US 4298587 A
A method for purifying silicon which employes an electrolytic step using a metal fluoride electrolysis to generate silicon fluoride followed by a chemical reaction step which produces elemental silicon in a highly pure form.
1. In a method for purifying silicon which contains impurities, the improvement comprising providing said impure silicon in electrode form, employing said electrode as the anode in a heated electrolytic cell, said elecytrolytic cell also containing a cathode, an inert atmosphere, and an electrolyte, said electrolyte consisting essentially of an alkali metal fluoride, an alkaline earth metal fluoride, or combinations of two or more thereof, said cell being operated at a temperature and an electrical current and voltage such that elemental fluorine is formed from said electrolyte at said anode and silicon is removed from said anode as vaporous SiF.sub.4, and elemental metal is formed from said electrolyte at said cathode, collecting said SiF.sub.4, separately reacting said collected SiF.sub.4 with an alkali metal, alkaline earth metal, or combination of two or more of such metals to form the fluoride of said metal or metals and purified elemental silicon, and separating said purified silicon from said fluoride.
2. The method according to claim 1 wherein at least part of said metal which is reacted with said SiF.sub.4 has been recovered from the cathode area of said electrolytic cell.
3. The method according to claim 1 wherein said electrolytic cell is heated to a temperature of from about 463 has established between said anode and cathode a voltage of from about 6 to about 10 volts and current density of from about 100 to about 500 milliamperes per square centimeter.
4. The method according to claim 1 wherein said anode is composed of metallurgical grade silicon.
5. The method according to claim 1 wherein said electrolyte consists essentially of alkali metal fluoride.
6. The method according to claim 5 wherein said electrolytic cell is heated to a temperature of from about 463 has established between said anode and cathode a voltage of from about 6 to about 10 volts and current density of from about 100 to about 500 millamperes per square centimeter.
7. The method according to claim 6 wherein said anode is composed of metallurgical grade silicon.
8. The method according to claim 1 wherein said electrolyte consists essentially of NaF.
9. The method according to claim 8 wherein said electrolytic cell is heated to a temperature of from about 463 has established between said anode and cathode a voltage of from about 6 to about 10 volts and current density of from about 100 to about 500 millamperes per square centimeter.
10. The method according to claim 9 wherein said anode is composed of metallurgical grade silicon.
11. The method according to claim 10 wherein Na recovered at the cathode of the electrolytic step is used to react with the SiF.sub.4 from the electrolytic step and thereby form the purified elemental silicon product of the process.
Heretofore silicon of high purity has been produced for use in the electronic and other industries. The silicon produced, however, is expensive. With the recent growth of the photovoltaic branch of the solar industry, a demand has evolved for low cost, high purity silicon in quantities greater than that consumed by the semiconductor industry.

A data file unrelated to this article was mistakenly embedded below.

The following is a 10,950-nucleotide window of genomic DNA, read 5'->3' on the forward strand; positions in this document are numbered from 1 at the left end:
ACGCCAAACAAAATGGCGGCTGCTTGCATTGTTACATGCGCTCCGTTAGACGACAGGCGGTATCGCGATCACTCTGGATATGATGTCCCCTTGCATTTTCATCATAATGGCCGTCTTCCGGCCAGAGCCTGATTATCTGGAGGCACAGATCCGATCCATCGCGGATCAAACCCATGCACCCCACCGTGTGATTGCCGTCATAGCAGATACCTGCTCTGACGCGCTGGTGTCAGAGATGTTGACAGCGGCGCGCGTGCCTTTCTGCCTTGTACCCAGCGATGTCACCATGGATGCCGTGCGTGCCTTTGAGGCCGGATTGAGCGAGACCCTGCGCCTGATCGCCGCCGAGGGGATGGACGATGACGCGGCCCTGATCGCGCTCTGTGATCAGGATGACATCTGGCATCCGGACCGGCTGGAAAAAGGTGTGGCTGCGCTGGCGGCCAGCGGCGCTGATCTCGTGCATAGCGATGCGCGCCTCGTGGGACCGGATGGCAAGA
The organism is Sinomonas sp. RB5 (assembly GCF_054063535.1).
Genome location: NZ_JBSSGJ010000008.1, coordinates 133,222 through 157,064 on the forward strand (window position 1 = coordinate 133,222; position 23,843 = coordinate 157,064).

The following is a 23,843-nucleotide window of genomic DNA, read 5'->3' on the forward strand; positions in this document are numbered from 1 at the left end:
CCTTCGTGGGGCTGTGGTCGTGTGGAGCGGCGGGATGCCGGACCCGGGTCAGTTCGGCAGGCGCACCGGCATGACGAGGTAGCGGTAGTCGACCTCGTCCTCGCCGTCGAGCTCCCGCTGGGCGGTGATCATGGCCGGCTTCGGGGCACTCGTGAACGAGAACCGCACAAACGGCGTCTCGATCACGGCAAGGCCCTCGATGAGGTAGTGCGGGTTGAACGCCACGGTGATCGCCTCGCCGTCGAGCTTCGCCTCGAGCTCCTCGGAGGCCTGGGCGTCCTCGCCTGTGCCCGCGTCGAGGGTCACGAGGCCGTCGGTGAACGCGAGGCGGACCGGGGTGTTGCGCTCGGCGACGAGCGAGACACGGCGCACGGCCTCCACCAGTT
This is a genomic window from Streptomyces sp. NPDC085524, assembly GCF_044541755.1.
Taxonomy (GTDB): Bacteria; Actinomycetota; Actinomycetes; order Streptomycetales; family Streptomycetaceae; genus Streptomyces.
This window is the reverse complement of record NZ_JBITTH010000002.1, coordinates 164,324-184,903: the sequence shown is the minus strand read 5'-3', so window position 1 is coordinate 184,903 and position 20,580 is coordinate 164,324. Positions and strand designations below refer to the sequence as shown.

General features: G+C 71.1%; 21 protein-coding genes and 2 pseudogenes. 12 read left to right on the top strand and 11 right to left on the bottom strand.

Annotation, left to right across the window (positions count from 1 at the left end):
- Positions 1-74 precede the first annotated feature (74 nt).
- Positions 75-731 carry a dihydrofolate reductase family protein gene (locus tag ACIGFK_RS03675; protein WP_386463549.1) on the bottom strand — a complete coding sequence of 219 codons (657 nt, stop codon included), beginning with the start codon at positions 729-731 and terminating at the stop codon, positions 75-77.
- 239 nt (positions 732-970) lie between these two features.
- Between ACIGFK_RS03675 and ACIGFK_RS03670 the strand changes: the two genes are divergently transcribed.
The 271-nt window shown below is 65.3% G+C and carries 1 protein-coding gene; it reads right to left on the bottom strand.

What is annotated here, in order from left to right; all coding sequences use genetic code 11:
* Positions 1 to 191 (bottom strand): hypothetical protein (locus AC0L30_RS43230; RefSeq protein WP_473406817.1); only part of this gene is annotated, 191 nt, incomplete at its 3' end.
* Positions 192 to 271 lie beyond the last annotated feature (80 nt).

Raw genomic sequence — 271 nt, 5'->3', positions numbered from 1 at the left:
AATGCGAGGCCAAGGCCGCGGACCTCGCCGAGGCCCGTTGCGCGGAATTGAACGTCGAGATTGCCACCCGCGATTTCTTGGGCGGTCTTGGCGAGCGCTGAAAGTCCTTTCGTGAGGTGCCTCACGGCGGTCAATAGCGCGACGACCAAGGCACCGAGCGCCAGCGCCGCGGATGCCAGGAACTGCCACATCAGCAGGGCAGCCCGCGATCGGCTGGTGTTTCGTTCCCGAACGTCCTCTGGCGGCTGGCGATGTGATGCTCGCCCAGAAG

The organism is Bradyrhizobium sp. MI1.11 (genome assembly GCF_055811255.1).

In accordance with this invention there is provided a method for purifying silicon to an extent that it will satisfy the demands of the photovoltaic solar industry.
The method of this invention employs an electrolytic step which utilizes the silicon which is to be purified as the anode and a fluoride of an alkali metal or alkaline earth metal as a fused salt electrolyte. The electrolysis produces alkali or alkaline earth metal at the cathode and fluorine gas at the anode. The fluorine gas produced at the anode reacts with the impure silicon anode to produce silicon tetrafluoride gas which is then reacted in a separate chemical reaction step with the metal to yield highly pure silicon metal.
Accordingly, it is an object of this invention to provide a new and improved process for purifying silicon. It is another object to provide a new and improved process for producing silicon of a purity sufficient for use as a solar photovoltaic material.
Other aspects, objectives and advantages of this invention will be apparent to those skilled in the art from this disclosure and the appended claims.
The drawing shows a cross-section of an electrolytic cell employed in accordance with this invention, and chemical equations describing the electrolytic and the separate chemical reaction step of this invention.
The drawing shows a closed electrolytic cell 1 which contains a molten electrolyte 2 therein under an inert gas atmosphere 3. Cell 1 contains a cathode 4 and an impure silicon anode 5 immersed in electrolyte 2. This cell has a conventional leak tight cover 12 and a valved inert gas inlet 13. Electrodes 4 and 5 are connected by means of electrical conduits 7 and 8 outside cell 1 in a conventional manner to an electrical source 6. Valved pipe means 9 is provided for recovering gaseous silicon tetrafluoride from inside the cell, and valved pipe means 10 is provided for obtaining liquid and/or gaseous metal from the region of cathode 4. An impervious ceramic separator 11 can be used to help prevent the gases formed at anode 5 from reacting inside cell 1 with the metal formed at cathode 4.
Anode 5 is composed of the impure silicon which is to be purified. The impure silicon initially employed can be any grade silicon desired, but is preferably metallurgical grade silicon or higher purity silicon and can include silicon alloys.
Cathode 4 can be any material which will conduct a current and will not react with electrolyte 2, e.g., conventional electrode materials such as graphite, nickel, and the like.
In this invention, anode 5 is the electrode where oxidation takes place, i.e., electrons are lost, and cathode 4 is the electrode where reduction takes place, i.e., electrons are gained.